Diabetes is a growing health concern in the United States. Although it is estimated that 20.8 million Americans suffer from diabetes, only two-thirds are actually diagnosed with the disease (1). Diabetes occurs when the body cannot properly metabolize sugar, which results in high glucose levels in the blood. Normally, the hormone insulin is normally released into the blood by specialized β islet cells in the pancreas in response to high blood glucose levels. Insulin binds to receptors embedded in the cell membrane of muscle and fat cells, which allows insertion of glucose transporters in the membranes of these cells and the uptake of glucose.
Diabetes occurs when glucose is not taken up into cells due to insulin deficiency or insulin resistance. Therefore, diabetes leads to excess glucose in the bloodstream. This can have serious consequences such as blindness, kidney failure, heart disease, and stroke.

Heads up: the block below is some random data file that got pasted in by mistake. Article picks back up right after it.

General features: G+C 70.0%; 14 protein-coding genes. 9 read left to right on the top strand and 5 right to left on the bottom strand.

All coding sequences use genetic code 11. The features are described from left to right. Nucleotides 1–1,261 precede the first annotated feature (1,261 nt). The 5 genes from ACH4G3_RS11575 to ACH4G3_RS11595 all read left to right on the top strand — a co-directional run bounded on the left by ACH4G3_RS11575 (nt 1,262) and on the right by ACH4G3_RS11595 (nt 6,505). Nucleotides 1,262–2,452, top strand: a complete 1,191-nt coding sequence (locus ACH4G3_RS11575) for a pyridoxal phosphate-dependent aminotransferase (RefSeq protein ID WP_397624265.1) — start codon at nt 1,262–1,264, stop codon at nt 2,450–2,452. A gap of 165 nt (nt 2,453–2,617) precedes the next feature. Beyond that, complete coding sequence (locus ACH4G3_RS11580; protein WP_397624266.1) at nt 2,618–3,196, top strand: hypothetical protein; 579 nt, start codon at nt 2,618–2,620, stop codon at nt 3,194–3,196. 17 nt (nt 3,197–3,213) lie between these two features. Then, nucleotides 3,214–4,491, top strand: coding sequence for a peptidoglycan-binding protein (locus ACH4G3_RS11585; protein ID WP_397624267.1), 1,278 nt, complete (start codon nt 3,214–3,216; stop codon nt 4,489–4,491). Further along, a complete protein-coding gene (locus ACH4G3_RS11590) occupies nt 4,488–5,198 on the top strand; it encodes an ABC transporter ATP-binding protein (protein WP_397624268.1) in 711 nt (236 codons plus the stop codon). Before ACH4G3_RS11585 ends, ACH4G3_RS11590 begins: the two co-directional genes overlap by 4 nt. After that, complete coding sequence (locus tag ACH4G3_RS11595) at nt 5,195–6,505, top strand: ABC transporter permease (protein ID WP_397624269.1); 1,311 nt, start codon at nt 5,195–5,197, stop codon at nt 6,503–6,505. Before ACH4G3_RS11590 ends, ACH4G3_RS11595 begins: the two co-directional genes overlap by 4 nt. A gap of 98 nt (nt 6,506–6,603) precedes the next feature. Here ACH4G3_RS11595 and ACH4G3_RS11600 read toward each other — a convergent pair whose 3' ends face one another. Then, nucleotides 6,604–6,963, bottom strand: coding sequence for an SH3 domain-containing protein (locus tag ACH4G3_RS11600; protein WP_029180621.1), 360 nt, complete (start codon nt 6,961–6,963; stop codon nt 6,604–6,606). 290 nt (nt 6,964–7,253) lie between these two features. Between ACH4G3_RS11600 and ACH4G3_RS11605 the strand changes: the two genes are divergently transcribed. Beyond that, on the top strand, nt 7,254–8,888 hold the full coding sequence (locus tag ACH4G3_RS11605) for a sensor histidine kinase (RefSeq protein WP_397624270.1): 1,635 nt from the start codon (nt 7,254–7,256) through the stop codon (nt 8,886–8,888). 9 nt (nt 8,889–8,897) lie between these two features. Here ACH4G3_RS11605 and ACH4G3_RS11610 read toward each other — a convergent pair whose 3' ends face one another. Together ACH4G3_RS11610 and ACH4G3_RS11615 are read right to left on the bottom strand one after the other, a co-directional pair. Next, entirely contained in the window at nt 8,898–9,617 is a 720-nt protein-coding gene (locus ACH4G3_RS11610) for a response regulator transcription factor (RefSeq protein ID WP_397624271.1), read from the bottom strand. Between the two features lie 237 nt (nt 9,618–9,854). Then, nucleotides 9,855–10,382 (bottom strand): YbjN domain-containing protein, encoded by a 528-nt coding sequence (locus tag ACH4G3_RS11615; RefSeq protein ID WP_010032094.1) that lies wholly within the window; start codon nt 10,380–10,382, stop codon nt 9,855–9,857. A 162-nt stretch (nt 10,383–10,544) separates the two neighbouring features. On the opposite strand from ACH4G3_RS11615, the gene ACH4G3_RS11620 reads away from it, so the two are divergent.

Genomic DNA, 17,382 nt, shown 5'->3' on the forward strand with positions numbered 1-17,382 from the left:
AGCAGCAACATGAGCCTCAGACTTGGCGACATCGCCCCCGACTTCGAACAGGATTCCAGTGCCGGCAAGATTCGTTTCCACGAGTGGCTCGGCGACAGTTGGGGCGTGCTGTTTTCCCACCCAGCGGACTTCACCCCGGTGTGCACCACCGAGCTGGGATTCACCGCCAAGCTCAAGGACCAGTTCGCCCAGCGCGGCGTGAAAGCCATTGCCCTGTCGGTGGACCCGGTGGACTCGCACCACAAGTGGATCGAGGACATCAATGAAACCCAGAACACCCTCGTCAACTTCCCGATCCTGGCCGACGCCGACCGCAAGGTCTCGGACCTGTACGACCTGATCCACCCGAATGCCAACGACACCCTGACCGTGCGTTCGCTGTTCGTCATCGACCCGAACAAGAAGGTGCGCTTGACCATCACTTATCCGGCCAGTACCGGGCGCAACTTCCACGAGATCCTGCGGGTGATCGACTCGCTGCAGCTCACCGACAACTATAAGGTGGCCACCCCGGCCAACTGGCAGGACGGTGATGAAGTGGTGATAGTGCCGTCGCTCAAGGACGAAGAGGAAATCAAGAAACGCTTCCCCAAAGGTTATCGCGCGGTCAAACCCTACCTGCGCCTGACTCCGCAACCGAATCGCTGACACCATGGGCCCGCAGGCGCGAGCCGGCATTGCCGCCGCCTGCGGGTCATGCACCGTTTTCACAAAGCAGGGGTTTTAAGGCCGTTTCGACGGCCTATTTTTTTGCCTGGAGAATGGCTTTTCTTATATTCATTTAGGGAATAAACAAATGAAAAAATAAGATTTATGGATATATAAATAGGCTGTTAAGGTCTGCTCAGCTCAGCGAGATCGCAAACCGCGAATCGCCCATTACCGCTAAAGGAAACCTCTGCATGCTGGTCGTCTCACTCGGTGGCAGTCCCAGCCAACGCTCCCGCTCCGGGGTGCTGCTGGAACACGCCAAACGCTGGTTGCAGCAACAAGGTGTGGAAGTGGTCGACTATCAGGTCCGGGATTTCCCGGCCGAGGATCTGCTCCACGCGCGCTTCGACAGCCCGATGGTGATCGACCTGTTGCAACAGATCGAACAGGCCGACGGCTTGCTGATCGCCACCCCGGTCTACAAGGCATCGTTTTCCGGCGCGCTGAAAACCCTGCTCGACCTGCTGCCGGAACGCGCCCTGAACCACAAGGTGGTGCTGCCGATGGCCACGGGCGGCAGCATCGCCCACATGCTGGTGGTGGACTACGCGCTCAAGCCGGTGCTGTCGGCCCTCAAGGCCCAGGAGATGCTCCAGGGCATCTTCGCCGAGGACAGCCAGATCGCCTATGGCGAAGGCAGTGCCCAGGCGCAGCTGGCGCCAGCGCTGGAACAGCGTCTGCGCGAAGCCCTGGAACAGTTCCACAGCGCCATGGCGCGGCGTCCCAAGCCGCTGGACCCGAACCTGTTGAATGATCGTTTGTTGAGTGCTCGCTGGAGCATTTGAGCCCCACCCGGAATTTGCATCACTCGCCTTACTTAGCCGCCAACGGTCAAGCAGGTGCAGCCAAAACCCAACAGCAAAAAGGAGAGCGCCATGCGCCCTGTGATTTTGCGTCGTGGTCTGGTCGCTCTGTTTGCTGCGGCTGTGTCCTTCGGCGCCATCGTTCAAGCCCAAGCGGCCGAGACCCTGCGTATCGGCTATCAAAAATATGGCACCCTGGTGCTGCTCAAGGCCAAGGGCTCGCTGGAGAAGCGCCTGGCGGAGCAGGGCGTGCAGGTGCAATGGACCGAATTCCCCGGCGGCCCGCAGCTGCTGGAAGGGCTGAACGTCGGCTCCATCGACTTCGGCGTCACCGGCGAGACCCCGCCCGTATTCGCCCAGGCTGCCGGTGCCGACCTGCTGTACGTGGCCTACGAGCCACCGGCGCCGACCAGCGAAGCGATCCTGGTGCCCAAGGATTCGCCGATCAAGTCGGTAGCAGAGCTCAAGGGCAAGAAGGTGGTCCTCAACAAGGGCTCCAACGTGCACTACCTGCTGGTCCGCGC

There are two primary forms of diabetes: Type I and Type II. Type I diabetes, or juvenile diabetes, occurs when the body’s immune system attacks its own β-islet cells. In Type I diabetes, the immune system attacks β islet cells, which results in extreme insulin deficiency in the body. In order to compensate for the lack of insulin producing cells in the body, Type I diabetics inject themselves with insulin multiple times per day. Although recent technological breakthroughs have facilitated the regulation of blood sugar levels for Type I diabetics like the insulin pump and the insulin inhaler, Type I diabetics still remain completely insulin dependent.